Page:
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Higher cost impact on infra said to have led to moves to rein in steel prices

The Prime Minister’s Office had greenlit higher duties on export of iron ore and removal of import duties on steel inputs such as coke. Designed to reduce the domestic price of steel and ensure stable supply, the move has led to metal stocks melting down.

May 23, 2022 / 06:09 PM IST
Representative Image

Representative Image

The latest move to reduce steel prices in India came after the Prime Minister’s Office had signalled that consistently high prices may hamper the government's ongoing infrastructure push, people aware of the matter told Moneycontrol.

The Centre hiked the duty on exports of iron ore to 50 percent from 30 percent and imposed 45 percent duty on pellets on May 21 to shore up domestic availability of iron ore. It also removed import duties on crucial raw material for steelmaking such as coking coal, met coal, coke and ferronickel to ensure a flow of inputs when global commodity prices have continued to remain high.

The major changes to the government’s trade policy on iron ore and steel intermediaries over the weekend had been long expected because an inter-ministerial body had been keeping an eye on the rising prices of imported commodities, a senior official said. The latest move was designed to reduce the price of steel in the domestic market and was greenlit at a recent meeting of the body after receiving instructions from the PMO, the official added.

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The average monthly price of hot rolled coil (HRC)—a benchmark for flat steel—may have eased from Rs 76,000 per tonne in April but they remained elevated at about Rs 72,500 in May, compared with Rs 66,000 in May 2021 and Rs 35,900 in June 2020, when the Covid-19-induced lockdown was lifted, according to data by SteelMint, a provider of market intelligence for the industry.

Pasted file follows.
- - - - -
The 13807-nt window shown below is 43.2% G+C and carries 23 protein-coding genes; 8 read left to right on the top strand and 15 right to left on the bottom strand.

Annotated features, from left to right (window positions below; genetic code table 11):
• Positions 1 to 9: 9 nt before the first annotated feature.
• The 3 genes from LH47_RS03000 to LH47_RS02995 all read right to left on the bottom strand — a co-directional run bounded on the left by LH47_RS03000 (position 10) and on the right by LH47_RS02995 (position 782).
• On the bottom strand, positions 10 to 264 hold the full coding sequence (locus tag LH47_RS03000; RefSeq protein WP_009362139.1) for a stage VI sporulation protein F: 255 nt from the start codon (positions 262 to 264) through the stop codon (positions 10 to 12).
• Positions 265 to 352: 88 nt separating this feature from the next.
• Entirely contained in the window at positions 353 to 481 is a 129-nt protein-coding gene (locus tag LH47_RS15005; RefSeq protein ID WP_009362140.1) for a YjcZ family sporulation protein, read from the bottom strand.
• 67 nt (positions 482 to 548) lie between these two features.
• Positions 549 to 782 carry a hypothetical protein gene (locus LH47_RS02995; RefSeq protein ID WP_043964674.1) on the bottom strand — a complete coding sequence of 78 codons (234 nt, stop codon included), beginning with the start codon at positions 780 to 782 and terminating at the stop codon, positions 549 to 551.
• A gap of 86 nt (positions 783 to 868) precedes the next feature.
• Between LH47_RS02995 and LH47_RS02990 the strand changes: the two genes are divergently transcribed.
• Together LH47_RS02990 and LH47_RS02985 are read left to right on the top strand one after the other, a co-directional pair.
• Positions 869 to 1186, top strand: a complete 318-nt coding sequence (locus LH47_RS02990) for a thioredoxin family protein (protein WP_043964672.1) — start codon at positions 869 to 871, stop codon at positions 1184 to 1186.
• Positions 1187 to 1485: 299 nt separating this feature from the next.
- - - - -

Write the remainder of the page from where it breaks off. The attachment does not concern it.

“When consumer inflation has already been causing major worry, the all-time high prices of steel, cement and other building materials had attracted the PMO’s attention some time ago since they were increasing the cost of infrastructure creation in the country. While the government was not keen on tinkering with export duties, the situation could not have been let to deteriorate further,” said a senior official at Niti Aayog.

Higher export duties

Apart from iron ore and pellets, the Centre also imposed export duties of 15 percent on steel intermediaries such as flat-rolled products of iron or non-alloy steel and hot-rolled bars and rods, the Central Board of Indirect Taxes and Customs said in a notification on May 21.

In FY22, India exported 13.5 million tonnes of finished steel, up from 10.8 million tonnes in FY21. However, domestic steel consumption had also been rising at a fast clip, touching 106 million tonnes in FY22 from 94 million tonnes in FY21.

Overall, export earnings from iron and steel swelled to $22.9 billion in FY22, up from $12.1 billion in FY21 and $9.2 billion in the pre-pandemic year of FY202. This was mostly due to the current super cycle raising prices, industry insiders said.